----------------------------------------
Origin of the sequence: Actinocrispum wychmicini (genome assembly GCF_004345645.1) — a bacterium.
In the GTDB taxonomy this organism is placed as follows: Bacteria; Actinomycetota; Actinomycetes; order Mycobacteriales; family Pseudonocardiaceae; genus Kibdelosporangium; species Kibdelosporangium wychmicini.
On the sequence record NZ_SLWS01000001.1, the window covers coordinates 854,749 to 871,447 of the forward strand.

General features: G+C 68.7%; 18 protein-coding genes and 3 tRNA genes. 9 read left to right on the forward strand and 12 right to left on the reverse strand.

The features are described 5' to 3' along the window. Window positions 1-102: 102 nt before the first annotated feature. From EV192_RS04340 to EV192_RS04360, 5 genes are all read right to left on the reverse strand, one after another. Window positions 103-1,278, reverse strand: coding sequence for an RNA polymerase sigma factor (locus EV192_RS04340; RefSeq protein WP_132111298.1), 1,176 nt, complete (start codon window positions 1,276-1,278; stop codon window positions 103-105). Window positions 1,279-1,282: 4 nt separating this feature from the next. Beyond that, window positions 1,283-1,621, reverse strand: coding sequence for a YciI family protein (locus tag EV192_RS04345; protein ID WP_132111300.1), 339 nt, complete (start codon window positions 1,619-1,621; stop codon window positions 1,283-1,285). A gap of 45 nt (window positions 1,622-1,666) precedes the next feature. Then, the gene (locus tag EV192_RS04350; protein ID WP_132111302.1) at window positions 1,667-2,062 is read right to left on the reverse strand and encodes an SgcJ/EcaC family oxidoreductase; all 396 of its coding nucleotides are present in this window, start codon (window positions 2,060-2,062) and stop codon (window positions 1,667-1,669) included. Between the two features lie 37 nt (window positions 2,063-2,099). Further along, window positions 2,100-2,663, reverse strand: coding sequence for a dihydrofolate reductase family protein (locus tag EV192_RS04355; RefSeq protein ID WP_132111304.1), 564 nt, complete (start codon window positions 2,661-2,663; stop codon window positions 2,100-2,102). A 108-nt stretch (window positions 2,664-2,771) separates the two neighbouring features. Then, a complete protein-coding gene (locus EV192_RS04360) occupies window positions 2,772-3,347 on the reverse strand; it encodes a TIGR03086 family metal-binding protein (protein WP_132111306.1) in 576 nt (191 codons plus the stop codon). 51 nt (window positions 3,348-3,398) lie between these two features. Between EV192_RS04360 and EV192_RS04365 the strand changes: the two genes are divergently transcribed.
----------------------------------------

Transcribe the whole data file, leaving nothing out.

Origin of the sequence: Actinocrispum wychmicini (genome assembly GCF_004345645.1) — a bacterium.
In the GTDB taxonomy this organism is placed as follows: Bacteria; Actinomycetota; Actinomycetes; order Mycobacteriales; family Pseudonocardiaceae; genus Kibdelosporangium; species Kibdelosporangium wychmicini.
On the sequence record NZ_SLWS01000001.1, the window covers coordinates 854,749 to 871,447 of the forward strand.

General features: G+C 68.7%; 18 protein-coding genes and 3 tRNA genes. 9 read left to right on the forward strand and 12 right to left on the reverse strand.

The features are described 5' to 3' along the window. Window positions 1-102: 102 nt before the first annotated feature. From EV192_RS04340 to EV192_RS04360, 5 genes are all read right to left on the reverse strand, one after another. Window positions 103-1,278, reverse strand: coding sequence for an RNA polymerase sigma factor (locus EV192_RS04340; RefSeq protein WP_132111298.1), 1,176 nt, complete (start codon window positions 1,276-1,278; stop codon window positions 103-105). Window positions 1,279-1,282: 4 nt separating this feature from the next. Beyond that, window positions 1,283-1,621, reverse strand: coding sequence for a YciI family protein (locus tag EV192_RS04345; protein ID WP_132111300.1), 339 nt, complete (start codon window positions 1,619-1,621; stop codon window positions 1,283-1,285). A gap of 45 nt (window positions 1,622-1,666) precedes the next feature. Then, the gene (locus tag EV192_RS04350; protein ID WP_132111302.1) at window positions 1,667-2,062 is read right to left on the reverse strand and encodes an SgcJ/EcaC family oxidoreductase; all 396 of its coding nucleotides are present in this window, start codon (window positions 2,060-2,062) and stop codon (window positions 1,667-1,669) included. Between the two features lie 37 nt (window positions 2,063-2,099). Further along, window positions 2,100-2,663, reverse strand: coding sequence for a dihydrofolate reductase family protein (locus tag EV192_RS04355; RefSeq protein ID WP_132111304.1), 564 nt, complete (start codon window positions 2,661-2,663; stop codon window positions 2,100-2,102). A 108-nt stretch (window positions 2,664-2,771) separates the two neighbouring features. Then, a complete protein-coding gene (locus EV192_RS04360) occupies window positions 2,772-3,347 on the reverse strand; it encodes a TIGR03086 family metal-binding protein (protein WP_132111306.1) in 576 nt (191 codons plus the stop codon). 51 nt (window positions 3,348-3,398) lie between these two features. Between EV192_RS04360 and EV192_RS04365 the strand changes: the two genes are divergently transcribed.